“Firstly, it provides an opportunity, not only to compete but to create an alternative brand in the market that every Namibian can identify with; ensuring that profits are retained in the country instead of it being repatriated, as is the case with other oil marketing companies. What we need to also understand is that for us, our entry into the retail space was a well thought-out strategy. We decided to enter with a very superior product, our service stations look much better than all our competitors and that was done purposefully with a view to give ourselves a competitive edge. We believe we are already providing superior products and services at our service stations and this provides better options for the consumer,” Mulunga further stated.
Indeed, the filling stations have created and will create additional employment in the various towns they will be located. By his own admission, Mulunga expressed that when a service station is set up, it is bound to create employment for about 20 to 30 people in those communities.
“This is good for the economy because whoever the dealer operating that specific service stations, he or she will be creating additional employment. Because Namcor is growing, more jobs are bound to be created in the entire petroleum value chain; from upstream, midstream, and downtstream.. So you also talk about distribution, storage, dealers and other employment opportunities created as a result of these service stations.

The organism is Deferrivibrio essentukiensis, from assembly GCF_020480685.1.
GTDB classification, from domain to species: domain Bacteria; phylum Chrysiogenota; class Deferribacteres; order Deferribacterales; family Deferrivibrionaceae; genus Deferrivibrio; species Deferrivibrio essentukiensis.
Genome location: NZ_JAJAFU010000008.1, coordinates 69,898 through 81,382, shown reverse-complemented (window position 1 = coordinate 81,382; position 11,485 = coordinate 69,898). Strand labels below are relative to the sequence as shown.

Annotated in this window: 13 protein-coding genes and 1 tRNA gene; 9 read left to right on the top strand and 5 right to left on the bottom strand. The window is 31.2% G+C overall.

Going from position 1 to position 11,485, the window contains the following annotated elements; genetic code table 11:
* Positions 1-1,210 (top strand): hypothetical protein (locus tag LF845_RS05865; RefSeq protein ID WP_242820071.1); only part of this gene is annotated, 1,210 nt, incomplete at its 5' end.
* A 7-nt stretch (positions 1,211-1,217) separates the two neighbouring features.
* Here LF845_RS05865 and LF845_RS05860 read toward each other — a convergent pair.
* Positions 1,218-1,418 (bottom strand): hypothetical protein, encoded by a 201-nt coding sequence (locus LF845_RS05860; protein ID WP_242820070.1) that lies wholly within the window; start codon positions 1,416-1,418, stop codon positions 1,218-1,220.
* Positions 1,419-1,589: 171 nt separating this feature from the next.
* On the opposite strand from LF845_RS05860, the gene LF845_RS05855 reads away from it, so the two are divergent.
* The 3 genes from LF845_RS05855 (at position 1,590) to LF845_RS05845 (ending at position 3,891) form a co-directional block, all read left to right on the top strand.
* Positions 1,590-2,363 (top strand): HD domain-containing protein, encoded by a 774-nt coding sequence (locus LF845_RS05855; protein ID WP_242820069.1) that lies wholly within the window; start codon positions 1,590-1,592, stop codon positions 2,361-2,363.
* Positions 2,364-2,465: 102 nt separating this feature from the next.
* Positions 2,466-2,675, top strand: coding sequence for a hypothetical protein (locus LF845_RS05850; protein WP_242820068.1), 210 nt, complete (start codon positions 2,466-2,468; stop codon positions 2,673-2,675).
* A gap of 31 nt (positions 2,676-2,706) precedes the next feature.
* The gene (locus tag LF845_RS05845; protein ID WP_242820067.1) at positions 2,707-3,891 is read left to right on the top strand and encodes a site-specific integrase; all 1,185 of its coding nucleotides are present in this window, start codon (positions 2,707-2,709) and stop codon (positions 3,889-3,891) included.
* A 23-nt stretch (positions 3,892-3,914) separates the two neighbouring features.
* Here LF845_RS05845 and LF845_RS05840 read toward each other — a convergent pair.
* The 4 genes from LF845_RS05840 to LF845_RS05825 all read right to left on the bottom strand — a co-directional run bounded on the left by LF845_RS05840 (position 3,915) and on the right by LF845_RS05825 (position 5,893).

“It goes without saying that as a company we are obviously expected to pay the various levies and taxes, during our operations,” Mulunga said adding that: “So when we do make profits we are expected to make contribution to the fiscus because we are a state owned company. We have been creating value for our shareholder; for example,in the past five years, our balance sheet has grown from about N$600 million to N$1.2 billion which is added value to the state.”
However, Mulunga also acknowledged that the wrath of Covid-19 has been felt at Namcor owing to the fact that because of the lockdown, Namcor was unable to sell as much fuel as budgeted for with the company only selling roughly 50 percent of what it had budgeted in the first quarter. In this regard, Mulunga acknowledged that Namcor needed to respond aggressively and to make sure that even its operational expenditure is reduced to counteract the impact of reduced revenues.